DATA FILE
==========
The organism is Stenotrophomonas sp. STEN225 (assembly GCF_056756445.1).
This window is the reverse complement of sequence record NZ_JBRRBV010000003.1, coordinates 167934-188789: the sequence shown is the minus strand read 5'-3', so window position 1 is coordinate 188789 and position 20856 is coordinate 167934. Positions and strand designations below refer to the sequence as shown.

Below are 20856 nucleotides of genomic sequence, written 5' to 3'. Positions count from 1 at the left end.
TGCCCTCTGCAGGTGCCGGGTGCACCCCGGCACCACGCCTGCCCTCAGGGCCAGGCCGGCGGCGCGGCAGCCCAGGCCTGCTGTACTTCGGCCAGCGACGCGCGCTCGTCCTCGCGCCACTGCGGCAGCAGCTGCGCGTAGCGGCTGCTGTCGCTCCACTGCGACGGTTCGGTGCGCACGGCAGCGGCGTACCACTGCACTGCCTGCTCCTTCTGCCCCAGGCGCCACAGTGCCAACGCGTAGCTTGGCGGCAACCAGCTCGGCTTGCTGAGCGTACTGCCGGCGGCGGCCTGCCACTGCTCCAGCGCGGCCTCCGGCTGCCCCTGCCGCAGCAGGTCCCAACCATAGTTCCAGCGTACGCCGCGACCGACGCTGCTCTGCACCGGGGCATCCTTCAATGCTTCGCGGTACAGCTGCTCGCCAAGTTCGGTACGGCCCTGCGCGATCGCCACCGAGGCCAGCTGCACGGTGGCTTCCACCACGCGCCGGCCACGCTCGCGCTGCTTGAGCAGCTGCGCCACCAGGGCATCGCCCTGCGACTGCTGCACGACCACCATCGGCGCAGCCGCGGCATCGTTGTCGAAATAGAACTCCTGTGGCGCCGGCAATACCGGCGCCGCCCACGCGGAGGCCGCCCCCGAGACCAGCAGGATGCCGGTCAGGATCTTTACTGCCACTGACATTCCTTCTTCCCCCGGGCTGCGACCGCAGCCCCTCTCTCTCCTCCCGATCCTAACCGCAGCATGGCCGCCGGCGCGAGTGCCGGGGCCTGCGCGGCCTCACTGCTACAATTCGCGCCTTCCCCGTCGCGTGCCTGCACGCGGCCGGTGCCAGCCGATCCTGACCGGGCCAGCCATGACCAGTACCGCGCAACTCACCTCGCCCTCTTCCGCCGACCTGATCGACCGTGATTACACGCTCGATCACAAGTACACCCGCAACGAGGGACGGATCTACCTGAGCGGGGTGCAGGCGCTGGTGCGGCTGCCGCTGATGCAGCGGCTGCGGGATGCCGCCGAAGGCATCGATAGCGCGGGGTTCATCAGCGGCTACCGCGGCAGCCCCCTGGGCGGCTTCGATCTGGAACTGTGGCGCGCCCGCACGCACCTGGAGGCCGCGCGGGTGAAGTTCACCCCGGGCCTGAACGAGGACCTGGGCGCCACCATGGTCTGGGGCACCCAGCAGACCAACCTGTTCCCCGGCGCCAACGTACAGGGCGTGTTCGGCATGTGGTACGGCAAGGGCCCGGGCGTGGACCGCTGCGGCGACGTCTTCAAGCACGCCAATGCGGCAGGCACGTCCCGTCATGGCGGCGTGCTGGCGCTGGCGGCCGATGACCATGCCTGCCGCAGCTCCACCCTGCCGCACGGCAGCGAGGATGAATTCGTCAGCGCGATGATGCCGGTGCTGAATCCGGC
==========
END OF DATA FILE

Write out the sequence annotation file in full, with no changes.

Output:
The organism is Stenotrophomonas sp. STEN225 (assembly GCF_056756445.1).
This window is the reverse complement of sequence record NZ_JBRRBV010000003.1, coordinates 167934-188789: the sequence shown is the minus strand read 5'-3', so window position 1 is coordinate 188789 and position 20856 is coordinate 167934. Positions and strand designations below refer to the sequence as shown.

Below are 20856 nucleotides of genomic sequence, written 5' to 3'. Positions count from 1 at the left end.
TGCCCTCTGCAGGTGCCGGGTGCACCCCGGCACCACGCCTGCCCTCAGGGCCAGGCCGGCGGCGCGGCAGCCCAGGCCTGCTGTACTTCGGCCAGCGACGCGCGCTCGTCCTCGCGCCACTGCGGCAGCAGCTGCGCGTAGCGGCTGCTGTCGCTCCACTGCGACGGTTCGGTGCGCACGGCAGCGGCGTACCACTGCACTGCCTGCTCCTTCTGCCCCAGGCGCCACAGTGCCAACGCGTAGCTTGGCGGCAACCAGCTCGGCTTGCTGAGCGTACTGCCGGCGGCGGCCTGCCACTGCTCCAGCGCGGCCTCCGGCTGCCCCTGCCGCAGCAGGTCCCAACCATAGTTCCAGCGTACGCCGCGACCGACGCTGCTCTGCACCGGGGCATCCTTCAATGCTTCGCGGTACAGCTGCTCGCCAAGTTCGGTACGGCCCTGCGCGATCGCCACCGAGGCCAGCTGCACGGTGGCTTCCACCACGCGCCGGCCACGCTCGCGCTGCTTGAGCAGCTGCGCCACCAGGGCATCGCCCTGCGACTGCTGCACGACCACCATCGGCGCAGCCGCGGCATCGTTGTCGAAATAGAACTCCTGTGGCGCCGGCAATACCGGCGCCGCCCACGCGGAGGCCGCCCCCGAGACCAGCAGGATGCCGGTCAGGATCTTTACTGCCACTGACATTCCTTCTTCCCCCGGGCTGCGACCGCAGCCCCTCTCTCTCCTCCCGATCCTAACCGCAGCATGGCCGCCGGCGCGAGTGCCGGGGCCTGCGCGGCCTCACTGCTACAATTCGCGCCTTCCCCGTCGCGTGCCTGCACGCGGCCGGTGCCAGCCGATCCTGACCGGGCCAGCCATGACCAGTACCGCGCAACTCACCTCGCCCTCTTCCGCCGACCTGATCGACCGTGATTACACGCTCGATCACAAGTACACCCGCAACGAGGGACGGATCTACCTGAGCGGGGTGCAGGCGCTGGTGCGGCTGCCGCTGATGCAGCGGCTGCGGGATGCCGCCGAAGGCATCGATAGCGCGGGGTTCATCAGCGGCTACCGCGGCAGCCCCCTGGGCGGCTTCGATCTGGAACTGTGGCGCGCCCGCACGCACCTGGAGGCCGCGCGGGTGAAGTTCACCCCGGGCCTGAACGAGGACCTGGGCGCCACCATGGTCTGGGGCACCCAGCAGACCAACCTGTTCCCCGGCGCCAACGTACAGGGCGTGTTCGGCATGTGGTACGGCAAGGGCCCGGGCGTGGACCGCTGCGGCGACGTCTTCAAGCACGCCAATGCGGCAGGCACGTCCCGTCATGGCGGCGTGCTGGCGCTGGCGGCCGATGACCATGCCTGCCGCAGCTCCACCCTGCCGCACGGCAGCGAGGATGAATTCGTCAGCGCGATGATGCCGGTGCTGAATCCGGC